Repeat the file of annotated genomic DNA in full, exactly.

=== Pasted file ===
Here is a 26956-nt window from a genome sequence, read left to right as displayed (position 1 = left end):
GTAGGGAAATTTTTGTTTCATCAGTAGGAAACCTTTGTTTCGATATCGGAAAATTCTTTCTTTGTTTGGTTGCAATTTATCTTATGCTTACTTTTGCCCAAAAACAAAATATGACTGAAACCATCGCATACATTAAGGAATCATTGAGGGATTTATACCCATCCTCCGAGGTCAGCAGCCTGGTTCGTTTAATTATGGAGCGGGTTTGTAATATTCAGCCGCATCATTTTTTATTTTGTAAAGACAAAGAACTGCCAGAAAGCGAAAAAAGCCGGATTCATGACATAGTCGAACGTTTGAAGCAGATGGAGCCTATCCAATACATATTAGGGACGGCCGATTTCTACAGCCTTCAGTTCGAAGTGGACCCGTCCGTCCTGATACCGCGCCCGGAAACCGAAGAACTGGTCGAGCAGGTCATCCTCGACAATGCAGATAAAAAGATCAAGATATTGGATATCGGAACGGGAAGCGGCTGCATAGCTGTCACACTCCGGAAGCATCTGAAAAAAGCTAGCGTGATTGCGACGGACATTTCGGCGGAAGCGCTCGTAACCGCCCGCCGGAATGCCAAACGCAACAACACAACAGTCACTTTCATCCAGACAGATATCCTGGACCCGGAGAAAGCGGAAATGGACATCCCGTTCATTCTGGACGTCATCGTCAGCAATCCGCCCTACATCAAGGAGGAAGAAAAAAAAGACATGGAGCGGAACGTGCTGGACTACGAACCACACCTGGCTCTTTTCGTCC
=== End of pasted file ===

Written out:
Here is a 26956-nt window from a genome sequence, read left to right as displayed (position 1 = left end):
GTAGGGAAATTTTTGTTTCATCAGTAGGAAACCTTTGTTTCGATATCGGAAAATTCTTTCTTTGTTTGGTTGCAATTTATCTTATGCTTACTTTTGCCCAAAAACAAAATATGACTGAAACCATCGCATACATTAAGGAATCATTGAGGGATTTATACCCATCCTCCGAGGTCAGCAGCCTGGTTCGTTTAATTATGGAGCGGGTTTGTAATATTCAGCCGCATCATTTTTTATTTTGTAAAGACAAAGAACTGCCAGAAAGCGAAAAAAGCCGGATTCATGACATAGTCGAACGTTTGAAGCAGATGGAGCCTATCCAATACATATTAGGGACGGCCGATTTCTACAGCCTTCAGTTCGAAGTGGACCCGTCCGTCCTGATACCGCGCCCGGAAACCGAAGAACTGGTCGAGCAGGTCATCCTCGACAATGCAGATAAAAAGATCAAGATATTGGATATCGGAACGGGAAGCGGCTGCATAGCTGTCACACTCCGGAAGCATCTGAAAAAAGCTAGCGTGATTGCGACGGACATTTCGGCGGAAGCGCTCGTAACCGCCCGCCGGAATGCCAAACGCAACAACACAACAGTCACTTTCATCCAGACAGATATCCTGGACCCGGAGAAAGCGGAAATGGACATCCCGTTCATTCTGGACGTCATCGTCAGCAATCCGCCCTACATCAAGGAGGAAGAAAAAAAAGACATGGAGCGGAACGTGCTGGACTACGAACCACACCTGGCTCTTTTCGTCC